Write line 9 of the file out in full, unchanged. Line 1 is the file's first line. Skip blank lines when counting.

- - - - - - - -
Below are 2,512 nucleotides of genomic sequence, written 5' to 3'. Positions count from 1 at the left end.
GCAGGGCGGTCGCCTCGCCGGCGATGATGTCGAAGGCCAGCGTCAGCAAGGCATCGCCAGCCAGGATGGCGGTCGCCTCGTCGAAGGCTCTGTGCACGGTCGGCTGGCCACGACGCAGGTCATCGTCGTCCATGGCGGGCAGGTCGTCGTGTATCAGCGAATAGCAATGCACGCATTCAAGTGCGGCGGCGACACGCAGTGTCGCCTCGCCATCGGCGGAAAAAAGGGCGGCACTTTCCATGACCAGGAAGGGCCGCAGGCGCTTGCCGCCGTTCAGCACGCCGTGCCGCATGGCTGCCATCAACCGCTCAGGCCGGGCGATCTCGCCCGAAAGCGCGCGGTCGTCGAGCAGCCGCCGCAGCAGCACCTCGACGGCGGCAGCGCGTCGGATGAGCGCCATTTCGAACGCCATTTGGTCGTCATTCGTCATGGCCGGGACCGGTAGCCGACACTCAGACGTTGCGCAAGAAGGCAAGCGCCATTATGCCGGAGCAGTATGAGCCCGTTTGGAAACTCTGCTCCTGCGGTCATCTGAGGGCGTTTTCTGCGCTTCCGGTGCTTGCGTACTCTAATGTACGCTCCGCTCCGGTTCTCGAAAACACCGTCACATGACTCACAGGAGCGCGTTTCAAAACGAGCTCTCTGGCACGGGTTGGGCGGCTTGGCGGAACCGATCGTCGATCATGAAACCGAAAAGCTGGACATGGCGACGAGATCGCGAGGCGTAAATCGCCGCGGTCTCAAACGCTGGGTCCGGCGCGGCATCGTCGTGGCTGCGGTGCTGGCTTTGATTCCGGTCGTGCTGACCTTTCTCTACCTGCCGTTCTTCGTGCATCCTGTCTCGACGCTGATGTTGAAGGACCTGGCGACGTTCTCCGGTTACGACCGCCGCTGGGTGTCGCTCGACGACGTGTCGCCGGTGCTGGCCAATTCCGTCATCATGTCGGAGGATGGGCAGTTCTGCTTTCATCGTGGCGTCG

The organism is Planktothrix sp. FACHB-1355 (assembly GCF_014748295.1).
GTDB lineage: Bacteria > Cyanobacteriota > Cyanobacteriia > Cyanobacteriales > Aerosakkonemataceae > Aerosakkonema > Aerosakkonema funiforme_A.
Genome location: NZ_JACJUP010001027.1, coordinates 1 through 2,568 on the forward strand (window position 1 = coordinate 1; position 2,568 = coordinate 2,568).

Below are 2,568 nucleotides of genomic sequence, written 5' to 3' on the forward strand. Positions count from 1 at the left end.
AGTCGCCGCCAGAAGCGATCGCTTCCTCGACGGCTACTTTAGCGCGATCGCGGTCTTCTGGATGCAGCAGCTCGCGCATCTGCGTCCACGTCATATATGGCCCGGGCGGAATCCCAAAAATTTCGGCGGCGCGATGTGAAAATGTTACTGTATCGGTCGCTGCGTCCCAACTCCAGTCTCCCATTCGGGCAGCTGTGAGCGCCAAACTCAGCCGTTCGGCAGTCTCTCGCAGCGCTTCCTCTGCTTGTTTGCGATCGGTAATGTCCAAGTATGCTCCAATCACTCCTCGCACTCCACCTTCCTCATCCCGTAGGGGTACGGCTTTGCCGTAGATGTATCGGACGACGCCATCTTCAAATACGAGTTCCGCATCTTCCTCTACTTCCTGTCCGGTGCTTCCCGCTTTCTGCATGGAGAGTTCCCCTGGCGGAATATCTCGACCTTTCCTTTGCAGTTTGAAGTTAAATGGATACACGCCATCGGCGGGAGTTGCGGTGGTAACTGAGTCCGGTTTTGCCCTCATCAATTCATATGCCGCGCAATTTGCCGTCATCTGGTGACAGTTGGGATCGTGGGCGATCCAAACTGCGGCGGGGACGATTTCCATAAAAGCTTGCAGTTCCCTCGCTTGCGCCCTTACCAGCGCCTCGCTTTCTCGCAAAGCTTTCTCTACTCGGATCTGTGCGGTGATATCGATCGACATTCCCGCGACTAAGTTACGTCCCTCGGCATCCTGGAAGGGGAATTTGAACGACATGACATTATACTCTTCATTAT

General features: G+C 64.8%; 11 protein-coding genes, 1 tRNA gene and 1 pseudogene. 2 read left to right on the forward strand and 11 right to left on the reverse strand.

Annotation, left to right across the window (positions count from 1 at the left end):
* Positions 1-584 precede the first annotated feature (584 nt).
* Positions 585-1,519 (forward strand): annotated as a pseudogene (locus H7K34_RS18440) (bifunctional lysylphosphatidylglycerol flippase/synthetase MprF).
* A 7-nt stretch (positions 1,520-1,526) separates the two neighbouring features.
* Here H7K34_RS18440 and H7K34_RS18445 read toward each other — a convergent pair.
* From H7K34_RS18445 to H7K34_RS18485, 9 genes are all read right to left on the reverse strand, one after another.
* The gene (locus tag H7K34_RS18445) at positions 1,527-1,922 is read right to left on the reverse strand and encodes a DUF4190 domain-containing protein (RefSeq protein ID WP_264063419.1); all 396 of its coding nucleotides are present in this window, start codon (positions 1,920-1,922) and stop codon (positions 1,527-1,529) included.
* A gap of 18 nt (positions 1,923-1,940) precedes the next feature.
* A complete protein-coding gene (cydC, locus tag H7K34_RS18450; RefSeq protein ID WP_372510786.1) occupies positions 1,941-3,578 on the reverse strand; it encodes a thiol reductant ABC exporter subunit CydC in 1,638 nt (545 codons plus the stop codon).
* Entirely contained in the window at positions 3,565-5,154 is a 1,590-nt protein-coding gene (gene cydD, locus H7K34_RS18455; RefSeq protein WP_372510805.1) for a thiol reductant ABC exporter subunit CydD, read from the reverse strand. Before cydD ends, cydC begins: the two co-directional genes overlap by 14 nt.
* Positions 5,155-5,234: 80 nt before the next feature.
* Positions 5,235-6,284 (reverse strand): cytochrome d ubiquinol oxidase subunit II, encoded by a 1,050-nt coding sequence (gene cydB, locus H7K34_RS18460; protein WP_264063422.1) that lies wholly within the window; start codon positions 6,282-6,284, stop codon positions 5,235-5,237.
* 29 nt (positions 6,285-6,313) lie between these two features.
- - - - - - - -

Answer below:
Annotation, left to right across the window (positions count from 1 at the left end):